PNS Daily Newscast - May 29, 2020 

More than a dozen Internal Affairs complaints against the Minneapolis Police officer involved in the death of George Floyd; we report on what's behind the current tensions.

2020Talks - May 29, 2020 

Republican Voters Against Trump just launched and plans to spend $10 million on the 2020 campaign. And President Trump signed an executive order making social media companies liable for content their users post.

Schools, Food Pantries Get Creative in Wake of COVID-19

Schools and food pantries across Colorado are making boxes of food available to families in need during the COVID-19 crisis. (Billy Brown/Flickr)
Schools and food pantries across Colorado are making boxes of food available to families in need during the COVID-19 crisis. (Billy Brown/Flickr)
March 18, 2020

DENVER -- School closures are affecting more than 700,000 students across Colorado, and schools, nonprofits and community groups are working together and getting creative to ensure that they can continue to get nutritious meals during the COVID-19 crisis.

Paola Babb, community engagement and child nutrition manager for, said drive-by and delivery services are up and running to get food to families and maintain social distancing.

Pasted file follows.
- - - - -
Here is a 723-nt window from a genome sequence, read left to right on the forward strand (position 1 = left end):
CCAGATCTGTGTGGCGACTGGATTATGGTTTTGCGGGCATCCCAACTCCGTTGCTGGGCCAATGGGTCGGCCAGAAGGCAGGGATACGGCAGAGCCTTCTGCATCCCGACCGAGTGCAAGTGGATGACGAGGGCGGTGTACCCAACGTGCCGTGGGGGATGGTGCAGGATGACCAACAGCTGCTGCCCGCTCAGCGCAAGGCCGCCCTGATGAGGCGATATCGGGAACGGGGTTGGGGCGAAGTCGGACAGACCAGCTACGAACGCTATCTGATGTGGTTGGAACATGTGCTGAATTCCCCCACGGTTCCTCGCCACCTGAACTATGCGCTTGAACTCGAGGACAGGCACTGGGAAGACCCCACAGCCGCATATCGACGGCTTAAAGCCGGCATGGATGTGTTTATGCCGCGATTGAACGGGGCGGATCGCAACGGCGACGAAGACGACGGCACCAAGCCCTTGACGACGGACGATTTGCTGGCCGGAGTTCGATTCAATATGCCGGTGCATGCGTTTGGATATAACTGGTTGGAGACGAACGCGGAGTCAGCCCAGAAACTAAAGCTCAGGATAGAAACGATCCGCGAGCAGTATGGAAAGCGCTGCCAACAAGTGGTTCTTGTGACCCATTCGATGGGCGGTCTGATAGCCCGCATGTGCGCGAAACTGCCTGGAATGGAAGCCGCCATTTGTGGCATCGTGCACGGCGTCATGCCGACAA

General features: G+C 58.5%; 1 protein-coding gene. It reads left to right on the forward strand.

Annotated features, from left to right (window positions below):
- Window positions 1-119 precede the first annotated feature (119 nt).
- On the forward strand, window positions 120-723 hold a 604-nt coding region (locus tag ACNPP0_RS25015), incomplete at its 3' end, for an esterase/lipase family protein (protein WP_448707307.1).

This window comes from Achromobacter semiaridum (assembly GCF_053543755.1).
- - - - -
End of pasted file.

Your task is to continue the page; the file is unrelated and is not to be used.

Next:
"Pantries are doing more boxed models; it's easier for them to just come and pick it up," she said. "Some schools are deploying their buses, and they're going to all the bus stops to deliver food."

To find an open food pantry near you, and for up-to-date information on schools providing free meals to all kids age 18 and younger, regardless of where they attend school, look online at or call the group's toll-free food resource hotline at 855-855-4626.

Babb's group also has been working at the federal level to pass legislation that would, among other things, temporarily waive requirements that can be barriers to getting food assistance to all Americans in need. Even during non-crisis times, Babb said, one in 11 Coloradans frequently doesn't know where his or her next meal is coming from.

"People sometime have to make a choice," she said. "Do they pay for food, or do they pay for their electricity, their heat? Right now, with what we're seeing with COVID-19, people are not working, so they're having to pay their rent still, even though they might not be getting paid."

Last week, the U.S. House passed the Families First Coronavirus Response Act. It would increase emergency funding for SNAP, formerly known as food stamps, as well as the Special Supplemental Nutrition Program for Women, Infants and Children, and nutrition programs for older Americans. The Senate is expected to vote on it as early as this week. Details of that legislation, HR 6201, are online at

Disclosure: Hunger Free Colorado contributes to our fund for reporting on Children's Issues, Hunger/Food/Nutrition, Poverty Issues, Senior Issues. If you would like to help support news in the public interest, click here.
Eric Galatas, Public News Service - CO